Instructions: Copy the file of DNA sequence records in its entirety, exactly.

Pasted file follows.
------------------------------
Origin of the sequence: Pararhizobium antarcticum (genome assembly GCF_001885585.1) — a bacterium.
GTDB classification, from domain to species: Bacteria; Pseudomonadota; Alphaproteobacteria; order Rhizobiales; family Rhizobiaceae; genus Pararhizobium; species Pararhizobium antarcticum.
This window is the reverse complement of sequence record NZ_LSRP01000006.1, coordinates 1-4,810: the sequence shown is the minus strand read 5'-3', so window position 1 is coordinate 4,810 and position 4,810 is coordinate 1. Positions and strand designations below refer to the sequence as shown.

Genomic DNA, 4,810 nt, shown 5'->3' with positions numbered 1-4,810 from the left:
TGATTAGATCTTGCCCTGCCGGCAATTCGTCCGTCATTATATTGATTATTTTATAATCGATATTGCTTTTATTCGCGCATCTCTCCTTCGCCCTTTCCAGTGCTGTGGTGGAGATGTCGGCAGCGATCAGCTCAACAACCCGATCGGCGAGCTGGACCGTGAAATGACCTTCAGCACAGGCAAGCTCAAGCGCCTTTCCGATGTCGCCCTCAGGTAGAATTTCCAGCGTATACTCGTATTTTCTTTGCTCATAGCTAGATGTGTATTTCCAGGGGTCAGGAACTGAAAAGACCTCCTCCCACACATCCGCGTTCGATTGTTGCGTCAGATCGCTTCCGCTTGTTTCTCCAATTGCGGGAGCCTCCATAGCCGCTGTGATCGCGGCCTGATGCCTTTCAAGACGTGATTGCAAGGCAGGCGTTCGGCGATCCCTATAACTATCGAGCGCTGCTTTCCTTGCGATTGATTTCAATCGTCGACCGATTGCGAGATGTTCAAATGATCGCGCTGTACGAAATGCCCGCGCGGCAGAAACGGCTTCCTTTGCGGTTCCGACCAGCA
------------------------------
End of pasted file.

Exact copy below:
Origin of the sequence: Pararhizobium antarcticum (genome assembly GCF_001885585.1) — a bacterium.
GTDB classification, from domain to species: Bacteria; Pseudomonadota; Alphaproteobacteria; order Rhizobiales; family Rhizobiaceae; genus Pararhizobium; species Pararhizobium antarcticum.
This window is the reverse complement of sequence record NZ_LSRP01000006.1, coordinates 1-4,810: the sequence shown is the minus strand read 5'-3', so window position 1 is coordinate 4,810 and position 4,810 is coordinate 1. Positions and strand designations below refer to the sequence as shown.

Genomic DNA, 4,810 nt, shown 5'->3' with positions numbered 1-4,810 from the left:
TGATTAGATCTTGCCCTGCCGGCAATTCGTCCGTCATTATATTGATTATTTTATAATCGATATTGCTTTTATTCGCGCATCTCTCCTTCGCCCTTTCCAGTGCTGTGGTGGAGATGTCGGCAGCGATCAGCTCAACAACCCGATCGGCGAGCTGGACCGTGAAATGACCTTCAGCACAGGCAAGCTCAAGCGCCTTTCCGATGTCGCCCTCAGGTAGAATTTCCAGCGTATACTCGTATTTTCTTTGCTCATAGCTAGATGTGTATTTCCAGGGGTCAGGAACTGAAAAGACCTCCTCCCACACATCCGCGTTCGATTGTTGCGTCAGATCGCTTCCGCTTGTTTCTCCAATTGCGGGAGCCTCCATAGCCGCTGTGATCGCGGCCTGATGCCTTTCAAGACGTGATTGCAAGGCAGGCGTTCGGCGATCCCTATAACTATCGAGCGCTGCTTTCCTTGCGATTGATTTCAATCGTCGACCGATTGCGAGATGTTCAAATGATCGCGCTGTACGAAATGCCCGCGCGGCAGAAACGGCTTCCTTTGCGGTTCCGACCAGCA